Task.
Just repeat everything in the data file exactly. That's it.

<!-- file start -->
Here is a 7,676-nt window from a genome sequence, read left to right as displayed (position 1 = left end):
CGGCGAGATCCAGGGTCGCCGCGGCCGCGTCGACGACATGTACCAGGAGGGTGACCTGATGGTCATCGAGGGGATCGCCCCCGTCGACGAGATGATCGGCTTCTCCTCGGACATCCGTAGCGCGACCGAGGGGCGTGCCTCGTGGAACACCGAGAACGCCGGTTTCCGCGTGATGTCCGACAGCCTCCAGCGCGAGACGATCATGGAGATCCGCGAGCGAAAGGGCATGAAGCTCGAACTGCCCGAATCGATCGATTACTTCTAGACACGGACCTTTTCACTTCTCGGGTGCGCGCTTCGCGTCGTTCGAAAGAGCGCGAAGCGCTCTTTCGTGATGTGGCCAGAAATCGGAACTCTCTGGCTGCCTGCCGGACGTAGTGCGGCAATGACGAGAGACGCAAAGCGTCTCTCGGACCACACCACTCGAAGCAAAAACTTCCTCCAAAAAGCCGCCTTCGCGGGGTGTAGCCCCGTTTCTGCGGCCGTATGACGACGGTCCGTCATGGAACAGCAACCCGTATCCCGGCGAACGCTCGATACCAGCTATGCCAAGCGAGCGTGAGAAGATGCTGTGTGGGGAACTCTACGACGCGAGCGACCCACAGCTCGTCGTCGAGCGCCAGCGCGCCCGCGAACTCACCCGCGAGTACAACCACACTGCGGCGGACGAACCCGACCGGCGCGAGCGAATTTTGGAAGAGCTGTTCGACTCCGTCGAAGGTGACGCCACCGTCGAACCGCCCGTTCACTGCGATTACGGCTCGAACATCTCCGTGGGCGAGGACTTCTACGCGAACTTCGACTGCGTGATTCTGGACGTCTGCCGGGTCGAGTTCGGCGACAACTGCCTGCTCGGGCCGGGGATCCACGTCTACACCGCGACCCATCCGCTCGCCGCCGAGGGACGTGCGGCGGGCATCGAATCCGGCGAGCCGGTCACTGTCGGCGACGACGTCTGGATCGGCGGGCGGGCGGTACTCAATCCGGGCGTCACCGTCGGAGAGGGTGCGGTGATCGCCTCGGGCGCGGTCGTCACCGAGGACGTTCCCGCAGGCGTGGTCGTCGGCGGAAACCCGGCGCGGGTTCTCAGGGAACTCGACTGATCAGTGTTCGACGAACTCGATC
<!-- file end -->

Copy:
Here is a 7,676-nt window from a genome sequence, read left to right as displayed (position 1 = left end):
CGGCGAGATCCAGGGTCGCCGCGGCCGCGTCGACGACATGTACCAGGAGGGTGACCTGATGGTCATCGAGGGGATCGCCCCCGTCGACGAGATGATCGGCTTCTCCTCGGACATCCGTAGCGCGACCGAGGGGCGTGCCTCGTGGAACACCGAGAACGCCGGTTTCCGCGTGATGTCCGACAGCCTCCAGCGCGAGACGATCATGGAGATCCGCGAGCGAAAGGGCATGAAGCTCGAACTGCCCGAATCGATCGATTACTTCTAGACACGGACCTTTTCACTTCTCGGGTGCGCGCTTCGCGTCGTTCGAAAGAGCGCGAAGCGCTCTTTCGTGATGTGGCCAGAAATCGGAACTCTCTGGCTGCCTGCCGGACGTAGTGCGGCAATGACGAGAGACGCAAAGCGTCTCTCGGACCACACCACTCGAAGCAAAAACTTCCTCCAAAAAGCCGCCTTCGCGGGGTGTAGCCCCGTTTCTGCGGCCGTATGACGACGGTCCGTCATGGAACAGCAACCCGTATCCCGGCGAACGCTCGATACCAGCTATGCCAAGCGAGCGTGAGAAGATGCTGTGTGGGGAACTCTACGACGCGAGCGACCCACAGCTCGTCGTCGAGCGCCAGCGCGCCCGCGAACTCACCCGCGAGTACAACCACACTGCGGCGGACGAACCCGACCGGCGCGAGCGAATTTTGGAAGAGCTGTTCGACTCCGTCGAAGGTGACGCCACCGTCGAACCGCCCGTTCACTGCGATTACGGCTCGAACATCTCCGTGGGCGAGGACTTCTACGCGAACTTCGACTGCGTGATTCTGGACGTCTGCCGGGTCGAGTTCGGCGACAACTGCCTGCTCGGGCCGGGGATCCACGTCTACACCGCGACCCATCCGCTCGCCGCCGAGGGACGTGCGGCGGGCATCGAATCCGGCGAGCCGGTCACTGTCGGCGACGACGTCTGGATCGGCGGGCGGGCGGTACTCAATCCGGGCGTCACCGTCGGAGAGGGTGCGGTGATCGCCTCGGGCGCGGTCGTCACCGAGGACGTTCCCGCAGGCGTGGTCGTCGGCGGAAACCCGGCGCGGGTTCTCAGGGAACTCGACTGATCAGTGTTCGACGAACTCGATC